Hormonal imbalances can leave many dancers overwhelmed and confused. Polycystic ovarian syndrome (PCOS) is a common endocrine disorder that impacts approximately 5% to 10% of women of reproductive age. This article will deconstruct the complexities of PCOS and how those with a diagnosis can navigate management without the pressures of diet culture.
What might one experience with PCOS?
Common characteristics of PCOS include:
- Weight changes (most often weight gain)
- Hyperandrogenism (often characterized by acne and facial hair)
- Ovarian dysfunction
- Irregular or missing periods
- Difficulty getting pregnant
Because weight gain is commonly experienced with PCOS, suggestions to lose weight are often the focus of medical management. This is further compounded by systemic fatphobia and weight stigma, both of which can make a PCOS diagnosis extremely hard to navigate from both a physical and mental standpoint. The recommendation to lose weight might explain why those with PCOS are at an increased risk for disordered eating.
How is PCOS diagnosed?
A PCOS diagnosis requires the presence of at least two of these three symptoms:
- Irregular or missing periods.
- An ultrasound showing the precense of ovarian cysts.
- A blood test revealing a multitude of hormonal imbalances, along with glucose (blood sugar) intolerance, insulin resistance, and/or elevated triglyceride levels.
Tips To Manage PCOS Without Dieting
#1 Steer Clear of Diet Culture
Despite the weight-centric approach that is often prescribed for PCOS management, the research doesn’t actually support the use of restrictive dieting for treatment. First of all, diet cycling (AKA the binge-and-restrict cycle commonly experienced when dieting) may worsen symptoms as food obsessions propagate into a poor relationship with food and increase one’s risk for binge eating.
#2 Take The Focus Off of Body Weight
PCOS-focused Registered Dietitian Sam Abbott encourages those with a PCOS diagnosis to focus on “…behaviors (sleeping habits, stress management, etc.), not body weight.” According to Abbot, eating should “honor your physical health, along with your mental and emotional wellbeing.” Bottom line: It’s about healing your relationship with food. A weight-neutral approach can guide you to better understand what behaviors feel good, and ultimately, feel best for your mind and body.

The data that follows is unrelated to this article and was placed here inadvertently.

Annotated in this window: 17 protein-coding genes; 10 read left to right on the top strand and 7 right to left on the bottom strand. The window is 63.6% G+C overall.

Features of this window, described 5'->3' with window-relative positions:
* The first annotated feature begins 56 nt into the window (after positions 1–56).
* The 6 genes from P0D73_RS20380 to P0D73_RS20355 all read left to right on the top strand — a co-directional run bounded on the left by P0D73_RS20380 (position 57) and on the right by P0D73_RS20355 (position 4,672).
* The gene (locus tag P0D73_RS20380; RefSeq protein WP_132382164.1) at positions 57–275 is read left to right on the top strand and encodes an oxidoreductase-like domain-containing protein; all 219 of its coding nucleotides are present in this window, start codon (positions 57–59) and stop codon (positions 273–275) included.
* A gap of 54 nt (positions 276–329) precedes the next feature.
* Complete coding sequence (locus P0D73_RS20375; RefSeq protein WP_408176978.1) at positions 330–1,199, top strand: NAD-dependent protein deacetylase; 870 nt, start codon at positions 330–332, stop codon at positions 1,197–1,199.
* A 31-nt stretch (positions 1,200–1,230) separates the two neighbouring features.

#3 Focus on Food Neutrality
Since insulin resistance is a common side effect of PCOS, many feel the pressure to cut carbohydrates from their daily meal plans. Insulin resistance, if you’re unfamiliar, is a condition that makes it difficult for the body to metabolize glucose (sugar). Since associations exist between insulin resistance and diet/lifestyle factors, treatment for the condition is often translated to involve behaviors like cutting out carbs, swapping out dairy, and avoiding sugar.
But cutting out carbs and avoiding sugar will likely lead to rebellion eating as a compensatory response to deprivation. Also, complete avoidance of grains and dairy can lead to detrimental deficiencies of iodine, a nutrient important for thyroid (and thus, hormone) health. Unless you also have celiac disease and require the avoidance of gluten, and/or, you’re lactose intolerant and cannot tolerate dairy, cutting out carbs, fearing grains, eliminating dairy, or restricting sugar is neither necessary nor suggested. We know that those with Type 2 Diabetes (another condition that involves insulin resistance) respond better to intuitive eating. So, focus on food neutrality (you can learn more about this here) and an intuitive approach.
#4 Consider Gentle nutrition & ANTI-DIET, WEIGHT INCLUSIVE RESOURCES
Instead of avoiding carbohydrates, integrate sources of complex carbs into your meals and snacks. This will slow digestion and ultimately lead to more controlled glucose (and insulin) levels throughout your day. To do this, when feasible, try adding whole grains, fruits, and vegetables to your week. You can learn more about the different types of carbohydrates here. And for a deep dive into the benefits of fiber, check out this article.
Joyful movement and intuitive eating will help you ultimately build a sustainable lifestyle that simultaneously manages the unpleasant symptoms of PCOS. For more help, check out Christy Harrison’s podcast Food Psych Episode #199 with Julie Duffy Dillon. You can also follow Sam Abbott’s page (@PCOSNutritionist) and free workbook for PCOS nutrition. Last, additional help from Angela Grassi & Stephanie Mattei’s course PCOS Secrets Masterclass.
#5 Don’t fear medical management
Remember that trying to manipulate your body’s energy balance by restricting your intake or excessively exercising will not allow your body to focus its energy on achieving homeostasis. Adding medication to help manage symptoms is oftentimes helpful and shouldn’t be discouraged. Speak to a trusted medical professional about the various protocols available to help in the management of your PCOS diagnosis.
Article and research assistance with the help of RD-2-Be Ali Simkins. Expert edited and reviewed by Rachel Fine.